In Review: Star Wars Adventures: Return to Vader’s Castle #5

Vader is the centerpiece of this conclusion as forces overwhelm him.

The covers: The final issue in this series features three covers to frighten younglings. The A cover by Francesco Francavilla has red humanoids rising out of a moss and vine entangled silhouette of the most famous Sith. It looks okay, but doesn’t really show who the threats are in this issue. I’ve not enjoyed Francavilla’s art on any of this series’ covers and if there’s a sequel I hope he’s not involved. Better is the B cover by Charles Paul Wilson III. This has a giant Vader reaching to his right to grab his castle that features a red pool seemingly bleeding out of it. Oh, and Vader’s armor has melted, making his visage more ghastly. Good illustration and good colors. The Retailer Incentive is the A cover by Francavilla without any colors. It’s just messy, like a rushed convention sketch. I just can’t enjoy this kind of work. Overall grades: A D, B B+, and Retailer Incentive D-

The story: Cavan Scott has his final installment in this saga begin with Vaneé respond to the Inquisitor that’s appeared as he begins to torture Thom Hudd again. The Inquisitor beats the Sith’s servant to the ground for access to the prisoner, but it makes the crazy minion smile as he remembers a story of another Imperial envoy who seemed to have lost his mind. Two of Vader’s guards are overwhelmed by humanoids that swarm over an embankment. Within the castle Vaneé and Imperial Advisor Rersy trade barbs because Vader refuses to explain himself. It’s at this point that a scream interrupts them and a beating occurs on what is essential the front door. What is revealed behind that door is interesting and fairly creepy. What happens to Vader on Page 9 was a surprise because I’ve not seen this happen to him before. The actions he takes afterwards were cool and the reveal at the bottom of 11 neat. I like the justification for what’s occurred and how Vader responds to it on 13. What then happens is easily understandable for having a horrific impact on Rersy. The next two pages deal with the Inquisitor and show what she’s actually up to. I was thrilled to see the characters on 18, though Vaneé’s fate was too quick. A decent tale with a good scare, reminding the reader why Vader is to be feared. Overall grade: B

The art: Francesco Francavilla (Pages 1-2 & 16-20) and Charles Paul Wilson III (3-15) share artistic credit. I do not like Francavilla’s Star Wars art. It’s sloppy and loose. I would rather pull a fan off the streets to draw his pages than have to look at this franchise’s characters drawn by him. It’s just a mess. Much better is Wilson’s art, with Vaneé and Rersy looking delightfully snarky and grotesque. Vader looks muscle bound in some panels, but it suits the harm that befalls him. The entrance on 6 is good, with the characters looking immediately recognizable. The first panel on 8 is excellent. The action that falls upon Vader on 9 is a shock. His reaction on 10 is unsettling. I love the reveal at the bottom of 11 with her close-ups on the next pages stellar. Vader and Rersy’s close-ups on 15 are outstanding. I can’t even talk about the five pages that close out the issue, though the final image is the correct way to end this series. Overall grade: C-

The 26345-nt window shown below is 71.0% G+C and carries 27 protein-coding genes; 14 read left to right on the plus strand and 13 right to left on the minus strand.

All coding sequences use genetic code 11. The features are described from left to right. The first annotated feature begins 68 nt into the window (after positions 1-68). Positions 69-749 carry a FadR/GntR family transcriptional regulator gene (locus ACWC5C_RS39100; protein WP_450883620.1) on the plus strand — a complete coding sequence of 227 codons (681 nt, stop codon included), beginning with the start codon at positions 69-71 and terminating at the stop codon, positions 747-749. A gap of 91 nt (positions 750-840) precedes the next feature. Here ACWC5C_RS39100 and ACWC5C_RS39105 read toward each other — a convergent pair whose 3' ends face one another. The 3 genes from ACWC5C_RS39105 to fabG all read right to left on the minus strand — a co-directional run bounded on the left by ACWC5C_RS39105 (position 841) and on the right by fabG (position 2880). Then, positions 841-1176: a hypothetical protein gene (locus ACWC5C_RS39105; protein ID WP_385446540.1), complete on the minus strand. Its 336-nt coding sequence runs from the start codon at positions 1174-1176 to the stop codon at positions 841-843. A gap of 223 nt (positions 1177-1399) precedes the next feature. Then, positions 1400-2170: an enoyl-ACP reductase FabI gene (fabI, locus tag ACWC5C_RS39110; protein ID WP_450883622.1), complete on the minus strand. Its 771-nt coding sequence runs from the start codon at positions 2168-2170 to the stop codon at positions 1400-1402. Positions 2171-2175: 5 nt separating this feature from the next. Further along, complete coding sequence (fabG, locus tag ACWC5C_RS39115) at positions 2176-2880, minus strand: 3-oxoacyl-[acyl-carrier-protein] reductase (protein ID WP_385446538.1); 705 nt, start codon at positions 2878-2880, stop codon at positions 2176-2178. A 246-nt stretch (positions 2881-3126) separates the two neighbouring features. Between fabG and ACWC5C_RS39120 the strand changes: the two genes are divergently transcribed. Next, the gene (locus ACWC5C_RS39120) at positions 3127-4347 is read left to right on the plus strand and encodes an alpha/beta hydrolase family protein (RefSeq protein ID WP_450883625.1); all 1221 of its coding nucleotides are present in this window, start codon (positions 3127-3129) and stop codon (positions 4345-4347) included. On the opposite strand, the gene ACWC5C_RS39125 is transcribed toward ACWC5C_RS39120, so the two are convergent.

The colors: Francavilla colors his own work and David Garcia Cruz colors Wilson’s pages. Put simply, Francavilla continues to use one color to dominate his pages or panels, giving his work a horribly immature feel. Reds dominate Wilson’s pages, but given the foes that Vader fights it’s acceptable. The book ends with a lot of sickly greens to make Vaneé’s fate disturbing. Overall grade: C-

The letters: Andworld Design creates dialogue, sounds, scene settings, and yells. Francavilla obviously does some of the sounds on his pages, but they look amateurish, such as in the final four words of the issue. IDW, why do you allow this work to continue? Better is the professional looking work of Andworld, with the scene settings looking futuristic, sounds being large, and the yells being massive, such as Vader’s scream. Yes, you read that right — Vader screams! Overall grade: B-

The final line: Vader is the centerpiece of this conclusion as forces overwhelm him. The story is fun, but the visuals are horrifically mixed. I won’t be picking up any sequels if Francavilla returns to pencil the interiors, they look so bad. I would welcome more work by Wilson any time. This is intended for young Star Wars readers, but I doubt this would make them fans of the franchise. Overall grade: C+

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Patrick Hayes was a contributor to the Comic Buyer's Guide for several years with "It's Bound to Happen!" and he's reviewed comics for TrekWeb and TrekCore. He's taught 8th graders English for 20 years and has taught high school English for five years and counting. He reads everything as often as he can, when not grading papers or looking up Star Trek, Star Wars, or Indiana Jones items online.
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